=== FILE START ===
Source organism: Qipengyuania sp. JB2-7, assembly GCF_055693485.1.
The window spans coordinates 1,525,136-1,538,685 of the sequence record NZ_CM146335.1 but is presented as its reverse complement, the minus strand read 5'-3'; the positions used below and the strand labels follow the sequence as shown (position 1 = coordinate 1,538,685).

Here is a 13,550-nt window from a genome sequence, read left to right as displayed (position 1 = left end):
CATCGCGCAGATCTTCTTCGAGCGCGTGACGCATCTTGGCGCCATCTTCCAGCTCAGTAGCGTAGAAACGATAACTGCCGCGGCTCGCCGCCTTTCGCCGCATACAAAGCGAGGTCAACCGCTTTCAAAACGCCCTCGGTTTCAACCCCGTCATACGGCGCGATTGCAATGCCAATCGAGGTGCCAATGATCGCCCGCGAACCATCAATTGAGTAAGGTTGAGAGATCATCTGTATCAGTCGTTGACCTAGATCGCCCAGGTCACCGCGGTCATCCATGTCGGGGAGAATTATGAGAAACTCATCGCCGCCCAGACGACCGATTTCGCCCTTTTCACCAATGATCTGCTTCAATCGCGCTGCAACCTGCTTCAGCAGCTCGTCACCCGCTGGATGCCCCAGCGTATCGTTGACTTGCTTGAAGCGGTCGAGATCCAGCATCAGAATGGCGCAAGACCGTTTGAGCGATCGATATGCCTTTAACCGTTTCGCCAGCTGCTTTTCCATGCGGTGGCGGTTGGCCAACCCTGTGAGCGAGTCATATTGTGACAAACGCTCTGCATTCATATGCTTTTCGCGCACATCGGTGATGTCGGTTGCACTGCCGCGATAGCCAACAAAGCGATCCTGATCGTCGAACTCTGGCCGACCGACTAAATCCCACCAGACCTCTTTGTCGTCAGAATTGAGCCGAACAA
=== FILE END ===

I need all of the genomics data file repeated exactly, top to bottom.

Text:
Source organism: Qipengyuania sp. JB2-7, assembly GCF_055693485.1.
The window spans coordinates 1,525,136-1,538,685 of the sequence record NZ_CM146335.1 but is presented as its reverse complement, the minus strand read 5'-3'; the positions used below and the strand labels follow the sequence as shown (position 1 = coordinate 1,538,685).

Here is a 13,550-nt window from a genome sequence, read left to right as displayed (position 1 = left end):
CATCGCGCAGATCTTCTTCGAGCGCGTGACGCATCTTGGCGCCATCTTCCAGCTCAGTAGCGTAGAAACGATAACTGCCGCGGCTCGCCGCCTTTCGCCGCATACAAAGCGAGGTCAACCGCTTTCAAAACGCCCTCGGTTTCAACCCCGTCATACGGCGCGATTGCAATGCCAATCGAGGTGCCAATGATCGCCCGCGAACCATCAATTGAGTAAGGTTGAGAGATCATCTGTATCAGTCGTTGACCTAGATCGCCCAGGTCACCGCGGTCATCCATGTCGGGGAGAATTATGAGAAACTCATCGCCGCCCAGACGACCGATTTCGCCCTTTTCACCAATGATCTGCTTCAATCGCGCTGCAACCTGCTTCAGCAGCTCGTCACCCGCTGGATGCCCCAGCGTATCGTTGACTTGCTTGAAGCGGTCGAGATCCAGCATCAGAATGGCGCAAGACCGTTTGAGCGATCGATATGCCTTTAACCGTTTCGCCAGCTGCTTTTCCATGCGGTGGCGGTTGGCCAACCCTGTGAGCGAGTCATATTGTGACAAACGCTCTGCATTCATATGCTTTTCGCGCACATCGGTGATGTCGGTTGCACTGCCGCGATAGCCAACAAAGCGATCCTGATCGTCGAACTCTGGCCGACCGACTAAATCCCACCAGACCTCTTTGTCGTCAGAATTGAGCCGAACAA